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JCC forum explores gun control’s history

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The National Rifle Association was started in 1871 to improve young men’s marksmanship skills after its founders were appalled by Union soldiers’ poor aim during the Civil War.

This and other contextual tidbits about the history of guns and gun control in the United States punctuated a presentation given Thursday night at Jefferson Community College’s Sturtz Theater by Robert J. Spitzer, SUNY Cortland’s political science department chairman.

Mr. Spitzer’s anecdote about the NRA provided the transition between the historical background and the issue’s contemporary political landscape in his presentation, “Civic Engagement and Gun Control.”

From colonial times to this week’s debate in the Senate that saw gun-control efforts shot down, Mr. Spitzer asserted gun control has always existed, though the nature of the discourse has been influenced by different factors through the years, including changing definitions of military service, popular perceptions about gun violence and shifts in the U.S. Supreme Court’s constitutional interpretations.

After Mr. Spitzer finished his presentation, Raymond E. Petersen, director of JCC’s Center for Community Studies, unveiled a survey of 388 Jefferson County residents meant to reflect their attitudes about gun control.

According to the survey, 86 percent of Jefferson County residents supported mandatory background checks for the purchase of assault rifles at a gun show while 11 percent opposed them, 75 percent of residents supported mandatory checks for other types of firearms at gun shows while 22 percent opposed them and 81 percent backed mandatory background checks for firearms sold between individuals while 15 percent opposed them.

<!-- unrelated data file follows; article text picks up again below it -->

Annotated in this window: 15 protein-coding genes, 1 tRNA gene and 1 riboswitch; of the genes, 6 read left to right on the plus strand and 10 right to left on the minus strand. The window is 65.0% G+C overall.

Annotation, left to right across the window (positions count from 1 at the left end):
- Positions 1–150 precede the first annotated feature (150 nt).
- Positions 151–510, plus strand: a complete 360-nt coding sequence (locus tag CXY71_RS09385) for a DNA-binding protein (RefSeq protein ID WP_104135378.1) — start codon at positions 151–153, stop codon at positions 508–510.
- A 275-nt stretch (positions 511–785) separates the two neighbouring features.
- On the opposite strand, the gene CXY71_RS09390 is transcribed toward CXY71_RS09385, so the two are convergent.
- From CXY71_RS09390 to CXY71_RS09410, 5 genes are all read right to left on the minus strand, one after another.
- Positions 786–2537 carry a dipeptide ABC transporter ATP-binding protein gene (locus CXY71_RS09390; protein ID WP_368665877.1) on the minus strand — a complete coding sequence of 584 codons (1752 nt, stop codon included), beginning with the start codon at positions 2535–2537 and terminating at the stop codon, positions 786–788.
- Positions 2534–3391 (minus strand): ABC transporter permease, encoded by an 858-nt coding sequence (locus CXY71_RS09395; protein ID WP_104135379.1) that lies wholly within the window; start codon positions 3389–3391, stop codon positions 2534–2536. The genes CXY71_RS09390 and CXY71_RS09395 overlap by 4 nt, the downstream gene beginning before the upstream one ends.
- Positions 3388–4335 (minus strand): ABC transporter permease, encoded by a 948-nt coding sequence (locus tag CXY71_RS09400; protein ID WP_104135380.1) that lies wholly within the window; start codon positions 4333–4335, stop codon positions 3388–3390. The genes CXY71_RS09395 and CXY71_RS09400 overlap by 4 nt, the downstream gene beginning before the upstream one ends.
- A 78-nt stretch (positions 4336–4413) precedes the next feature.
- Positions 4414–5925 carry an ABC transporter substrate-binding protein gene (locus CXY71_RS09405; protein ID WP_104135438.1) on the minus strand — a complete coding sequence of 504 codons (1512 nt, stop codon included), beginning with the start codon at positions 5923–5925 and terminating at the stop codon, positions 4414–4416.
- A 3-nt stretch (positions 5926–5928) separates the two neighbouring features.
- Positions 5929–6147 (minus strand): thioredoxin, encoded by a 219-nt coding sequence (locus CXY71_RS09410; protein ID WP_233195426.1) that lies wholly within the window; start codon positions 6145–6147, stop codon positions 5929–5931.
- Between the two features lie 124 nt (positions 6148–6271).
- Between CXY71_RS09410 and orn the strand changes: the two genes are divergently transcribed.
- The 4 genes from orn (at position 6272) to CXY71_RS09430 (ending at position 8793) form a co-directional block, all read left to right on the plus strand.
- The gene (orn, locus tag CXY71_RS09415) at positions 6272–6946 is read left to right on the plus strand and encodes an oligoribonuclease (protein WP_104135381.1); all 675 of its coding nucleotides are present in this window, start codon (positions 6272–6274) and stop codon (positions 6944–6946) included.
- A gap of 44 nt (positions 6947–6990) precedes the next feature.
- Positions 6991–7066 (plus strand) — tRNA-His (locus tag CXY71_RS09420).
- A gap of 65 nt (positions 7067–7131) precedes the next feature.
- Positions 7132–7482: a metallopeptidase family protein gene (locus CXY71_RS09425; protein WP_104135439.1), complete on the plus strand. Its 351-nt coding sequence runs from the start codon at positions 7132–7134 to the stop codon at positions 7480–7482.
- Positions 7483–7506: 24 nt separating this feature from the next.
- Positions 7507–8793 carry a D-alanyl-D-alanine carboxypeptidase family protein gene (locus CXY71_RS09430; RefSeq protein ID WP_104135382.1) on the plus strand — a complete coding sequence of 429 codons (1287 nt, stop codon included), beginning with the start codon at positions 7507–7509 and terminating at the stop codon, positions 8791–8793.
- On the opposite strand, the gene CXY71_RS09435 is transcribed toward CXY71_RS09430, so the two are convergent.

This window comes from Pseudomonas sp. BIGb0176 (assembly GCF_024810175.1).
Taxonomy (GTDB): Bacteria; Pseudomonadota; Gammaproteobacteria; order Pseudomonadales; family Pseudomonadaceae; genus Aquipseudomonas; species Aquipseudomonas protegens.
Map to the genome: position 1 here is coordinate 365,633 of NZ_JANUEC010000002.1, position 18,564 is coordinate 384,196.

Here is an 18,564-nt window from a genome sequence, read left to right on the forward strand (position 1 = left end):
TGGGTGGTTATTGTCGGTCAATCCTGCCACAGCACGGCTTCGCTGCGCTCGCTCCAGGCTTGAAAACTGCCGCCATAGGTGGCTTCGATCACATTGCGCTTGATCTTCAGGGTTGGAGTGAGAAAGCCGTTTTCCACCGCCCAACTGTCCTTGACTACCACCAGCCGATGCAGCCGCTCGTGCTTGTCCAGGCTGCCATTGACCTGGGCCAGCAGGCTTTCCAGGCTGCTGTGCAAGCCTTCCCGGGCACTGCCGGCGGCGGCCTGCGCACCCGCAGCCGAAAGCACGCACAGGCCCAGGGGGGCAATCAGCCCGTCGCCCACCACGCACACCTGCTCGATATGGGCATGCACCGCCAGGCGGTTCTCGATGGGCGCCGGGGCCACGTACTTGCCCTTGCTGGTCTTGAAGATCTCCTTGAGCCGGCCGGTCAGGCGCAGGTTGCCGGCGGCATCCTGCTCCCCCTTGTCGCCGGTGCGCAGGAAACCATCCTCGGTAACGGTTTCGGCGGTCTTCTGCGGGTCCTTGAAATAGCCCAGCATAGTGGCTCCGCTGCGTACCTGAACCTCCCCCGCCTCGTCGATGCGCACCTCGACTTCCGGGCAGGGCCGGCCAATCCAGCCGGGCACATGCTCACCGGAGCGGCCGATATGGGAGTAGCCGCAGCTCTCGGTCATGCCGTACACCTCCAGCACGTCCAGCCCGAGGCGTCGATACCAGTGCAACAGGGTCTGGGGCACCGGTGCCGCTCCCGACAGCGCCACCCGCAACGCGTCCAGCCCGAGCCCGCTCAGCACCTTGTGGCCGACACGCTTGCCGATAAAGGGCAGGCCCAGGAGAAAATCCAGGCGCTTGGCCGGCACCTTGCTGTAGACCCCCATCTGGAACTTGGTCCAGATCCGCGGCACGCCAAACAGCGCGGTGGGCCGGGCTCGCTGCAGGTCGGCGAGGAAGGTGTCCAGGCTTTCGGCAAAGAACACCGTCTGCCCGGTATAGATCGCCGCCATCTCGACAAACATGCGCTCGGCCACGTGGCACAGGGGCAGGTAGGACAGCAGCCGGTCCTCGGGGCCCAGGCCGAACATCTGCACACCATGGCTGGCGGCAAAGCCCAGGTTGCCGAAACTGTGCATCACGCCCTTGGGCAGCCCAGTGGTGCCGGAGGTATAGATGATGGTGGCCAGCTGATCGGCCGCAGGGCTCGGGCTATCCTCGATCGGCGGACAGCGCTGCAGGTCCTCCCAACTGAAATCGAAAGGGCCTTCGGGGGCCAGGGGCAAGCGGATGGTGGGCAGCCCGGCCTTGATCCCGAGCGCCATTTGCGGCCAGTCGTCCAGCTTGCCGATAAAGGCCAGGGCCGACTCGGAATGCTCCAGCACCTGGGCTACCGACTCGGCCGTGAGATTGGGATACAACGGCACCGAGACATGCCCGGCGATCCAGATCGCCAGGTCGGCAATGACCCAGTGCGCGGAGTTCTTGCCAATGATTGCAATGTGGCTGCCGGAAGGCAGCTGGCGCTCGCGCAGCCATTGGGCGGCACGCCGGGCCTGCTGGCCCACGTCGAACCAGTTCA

The survey showed 50 percent of Jefferson County residents thought the New York Secure Ammunition and Firearms Enforcement Act of 2013 had gone too far, 15 percent thought it had not gone far enough, 26 percent thought it was about right and 9 percent said they were not sure.

The survey’s full results will be available in June.

Several audience members alleged the survey was skewed for various reasons, including: focusing too much on gun violence instead of all types of violence, introducing confusion by referring to certain firearms as “assault rifles” and not polling from a representative sample.

Discussion of the survey, which was calmly defended by Mr. Petersen, gave way to a lively question-and-answer period, which began with a rendition of Henry Wadsworth Longfellow’s “The Midnight Ride of Paul Revere” that caught the professors off guard.

Bart S. Bonner, Watertown, used the poem to mark the event’s 238th anniversary, which occurred April 18, 1775, and drive home his point about the importance of citizens maintaining their right to keep and bear arms.

In the Revolutionary War’s early battles, including Lexington, Concord and Bunker Hill, “every single one of the men who fought there were civilians,” according to Mr. Bonner.

“That’s not exactly right,” Mr. Spitzer said, asserting that to label them as such would be to impose a modern-day notion of warfare onto an earlier period.

“These are men who thought of themselves as a militia,” Mr. Spitzer said.

“Civilians!” Mr. Bonner called from the audience.

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